Chanel's Vamp Might Be the Most Sought-After Nail Polish in History—Here's Proof


(Image credit: @harrietwestmoreland)

Myths can be a big part of a beauty brand's DNA. Some of the most iconic beauty products are linked to an epic origin story. Take Benefit Cosmetics' Benetint Lip & Cheek Stain, which was initially made as a nipple tint for exotic dancers, or how La Mer was invented after its founder suffered burns in a lab accident. (He also consulted astrology and played a specific soundtrack while making each batch.) Then there's Chanel's Vamp aka Rouge Noir, which is a whole other ball game. The blood-red, almost-black shade was everything in the mid-'90s and hard to come by, as it was constantly selling out. Thankfully, there were tons of dupes for teens like me who didn't have a Chanel-friendly budget. Almost 30 years later, Vamp remains one of Chanel's best-selling nail polish shades. 

Vamp first debuted in March 1994 at Chanel's fall 1994 ready-to-wear show in Paris (an iconic collection that featured gold-chain cell phone and water bottle holders, which would later inspire Mona May's costume design in Clueless). Vamp's legacy includes a Chanel makeup artist coloring over a red nail with a Sharpie; another has Uma Thurman wearing the shade in Pulp Fiction. Though, neither seems to be true.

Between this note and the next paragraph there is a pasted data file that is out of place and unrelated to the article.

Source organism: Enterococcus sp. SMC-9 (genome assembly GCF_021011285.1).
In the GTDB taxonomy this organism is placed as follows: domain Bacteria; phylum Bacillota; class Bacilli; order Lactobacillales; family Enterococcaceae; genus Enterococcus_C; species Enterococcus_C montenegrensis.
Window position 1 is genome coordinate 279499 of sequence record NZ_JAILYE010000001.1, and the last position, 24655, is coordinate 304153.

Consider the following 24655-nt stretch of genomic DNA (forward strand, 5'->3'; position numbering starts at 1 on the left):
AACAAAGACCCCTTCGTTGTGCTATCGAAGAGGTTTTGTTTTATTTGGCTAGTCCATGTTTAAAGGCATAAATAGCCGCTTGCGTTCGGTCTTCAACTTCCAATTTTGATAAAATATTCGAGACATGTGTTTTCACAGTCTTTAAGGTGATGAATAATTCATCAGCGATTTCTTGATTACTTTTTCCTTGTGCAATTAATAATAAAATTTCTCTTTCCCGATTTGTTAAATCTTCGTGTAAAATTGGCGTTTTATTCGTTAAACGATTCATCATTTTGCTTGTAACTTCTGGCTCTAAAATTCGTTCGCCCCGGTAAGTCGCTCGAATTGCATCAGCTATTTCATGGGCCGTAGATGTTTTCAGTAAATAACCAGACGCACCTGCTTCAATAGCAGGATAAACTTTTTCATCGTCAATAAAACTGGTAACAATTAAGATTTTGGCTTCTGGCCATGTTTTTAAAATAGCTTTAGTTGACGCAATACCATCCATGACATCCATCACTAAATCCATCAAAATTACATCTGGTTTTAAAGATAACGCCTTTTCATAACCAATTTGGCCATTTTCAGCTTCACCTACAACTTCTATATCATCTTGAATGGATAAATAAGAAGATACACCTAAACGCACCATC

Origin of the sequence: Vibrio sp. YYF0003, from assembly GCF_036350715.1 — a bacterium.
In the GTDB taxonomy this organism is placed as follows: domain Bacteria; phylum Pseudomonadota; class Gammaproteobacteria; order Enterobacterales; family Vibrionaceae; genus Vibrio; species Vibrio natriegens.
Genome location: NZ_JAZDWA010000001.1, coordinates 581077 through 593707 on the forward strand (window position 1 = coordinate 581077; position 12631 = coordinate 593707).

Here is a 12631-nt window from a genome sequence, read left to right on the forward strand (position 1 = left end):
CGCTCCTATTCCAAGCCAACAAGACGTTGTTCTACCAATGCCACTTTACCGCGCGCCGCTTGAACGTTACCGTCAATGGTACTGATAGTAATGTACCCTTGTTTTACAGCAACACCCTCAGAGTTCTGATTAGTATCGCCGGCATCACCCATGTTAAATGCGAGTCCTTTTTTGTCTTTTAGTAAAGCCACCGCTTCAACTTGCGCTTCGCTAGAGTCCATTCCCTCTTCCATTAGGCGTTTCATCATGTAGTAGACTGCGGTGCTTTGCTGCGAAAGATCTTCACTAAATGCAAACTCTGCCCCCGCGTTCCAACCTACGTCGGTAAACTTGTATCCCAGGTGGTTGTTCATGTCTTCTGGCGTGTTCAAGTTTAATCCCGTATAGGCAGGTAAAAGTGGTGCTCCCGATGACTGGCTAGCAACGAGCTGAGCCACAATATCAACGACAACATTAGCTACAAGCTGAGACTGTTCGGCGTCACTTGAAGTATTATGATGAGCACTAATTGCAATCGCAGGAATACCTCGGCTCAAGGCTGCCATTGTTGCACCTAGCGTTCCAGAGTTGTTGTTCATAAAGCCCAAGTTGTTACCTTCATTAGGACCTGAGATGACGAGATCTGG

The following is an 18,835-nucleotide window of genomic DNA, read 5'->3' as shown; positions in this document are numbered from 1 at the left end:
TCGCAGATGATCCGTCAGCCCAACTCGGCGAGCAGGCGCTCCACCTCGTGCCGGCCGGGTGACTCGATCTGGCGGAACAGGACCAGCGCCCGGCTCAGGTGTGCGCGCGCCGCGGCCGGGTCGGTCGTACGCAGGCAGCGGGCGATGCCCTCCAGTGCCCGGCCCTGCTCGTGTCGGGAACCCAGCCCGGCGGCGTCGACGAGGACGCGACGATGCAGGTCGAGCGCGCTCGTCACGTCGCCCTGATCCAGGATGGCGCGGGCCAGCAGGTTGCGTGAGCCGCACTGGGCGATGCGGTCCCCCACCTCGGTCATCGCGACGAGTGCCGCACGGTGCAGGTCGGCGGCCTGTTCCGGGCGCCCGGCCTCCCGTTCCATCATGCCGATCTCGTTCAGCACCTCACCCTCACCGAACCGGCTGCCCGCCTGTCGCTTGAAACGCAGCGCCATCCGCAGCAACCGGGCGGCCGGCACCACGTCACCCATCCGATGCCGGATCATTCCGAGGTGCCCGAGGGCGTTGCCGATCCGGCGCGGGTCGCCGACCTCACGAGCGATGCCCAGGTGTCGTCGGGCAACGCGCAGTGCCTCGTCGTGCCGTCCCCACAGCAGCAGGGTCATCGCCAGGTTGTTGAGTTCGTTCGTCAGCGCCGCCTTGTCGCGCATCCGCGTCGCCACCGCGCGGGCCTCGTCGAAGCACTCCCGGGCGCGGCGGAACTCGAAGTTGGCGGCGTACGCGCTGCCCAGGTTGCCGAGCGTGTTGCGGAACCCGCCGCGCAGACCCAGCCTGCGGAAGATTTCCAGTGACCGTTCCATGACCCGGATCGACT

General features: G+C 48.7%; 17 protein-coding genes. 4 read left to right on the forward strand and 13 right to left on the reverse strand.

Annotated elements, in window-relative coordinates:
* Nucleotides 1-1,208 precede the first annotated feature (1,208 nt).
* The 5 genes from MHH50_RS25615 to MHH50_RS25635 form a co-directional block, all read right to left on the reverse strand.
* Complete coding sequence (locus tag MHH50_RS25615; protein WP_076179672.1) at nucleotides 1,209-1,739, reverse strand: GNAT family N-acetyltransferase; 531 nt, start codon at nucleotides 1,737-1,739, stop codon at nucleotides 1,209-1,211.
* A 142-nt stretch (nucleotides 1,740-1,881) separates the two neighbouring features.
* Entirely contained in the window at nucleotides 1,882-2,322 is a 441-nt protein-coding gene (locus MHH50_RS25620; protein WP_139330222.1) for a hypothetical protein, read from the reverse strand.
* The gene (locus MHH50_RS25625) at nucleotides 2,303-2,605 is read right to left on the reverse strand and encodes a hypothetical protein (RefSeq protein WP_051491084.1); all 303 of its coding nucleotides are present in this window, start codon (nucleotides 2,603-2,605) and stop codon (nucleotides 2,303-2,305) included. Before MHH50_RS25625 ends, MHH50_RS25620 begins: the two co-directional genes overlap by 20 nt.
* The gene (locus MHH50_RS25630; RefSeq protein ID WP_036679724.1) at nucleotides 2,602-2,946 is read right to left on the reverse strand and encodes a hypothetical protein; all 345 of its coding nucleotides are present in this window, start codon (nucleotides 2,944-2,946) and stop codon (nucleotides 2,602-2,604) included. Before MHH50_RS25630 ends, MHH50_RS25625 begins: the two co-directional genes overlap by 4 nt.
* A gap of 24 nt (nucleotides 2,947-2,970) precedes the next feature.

Two days before the Chanel show, the company's director of the house's makeup-creation studio, Heidi Morawetz, and the international director of makeup creation, Dominique Moncourtois, mixed red and black pigments in Chanel's studio kitchen until they came up with the color. Morawetz told Interview in 2011 that she was inspired by how eyes and nails look black in black-and-white photos. When editors peeped at the models' gothic nails, it became an instant hit. "The journalists saw it in the show, and they thought it was incredible. 'What's this color?' The Americans did it right away because they could just put it on the counter. So it came out in America before it did here in Paris," recalled Morawetz.

The nail polish was initially called Rouge Noir but changed to the catchier and more marketable Vamp right before being launched into the market. The rest was history. Madonna was rumored to have dialed up Karl Lagerfeld for a bottle after seeing it at Chanel's S/S 95 runway show, where models wore it. The polish had a role in her music video for "Take a Bow." Demi Moore apparently tried buying a tester from a department store. Nicole Kidman wore it on the red carpet for the Interview With the Vampire premiere. In the 1996 lesbian neo-noir thriller Bound, Jennifer Tilly wore the polish. "It had just come out, and I went into Chanel, and they said, 'Oh, we only have one bottle. We're saving it [for] somebody, but they were supposed to pick it up yesterday. We're going to sell it to you.' It was called Vamp," she told Entertainment Weekly.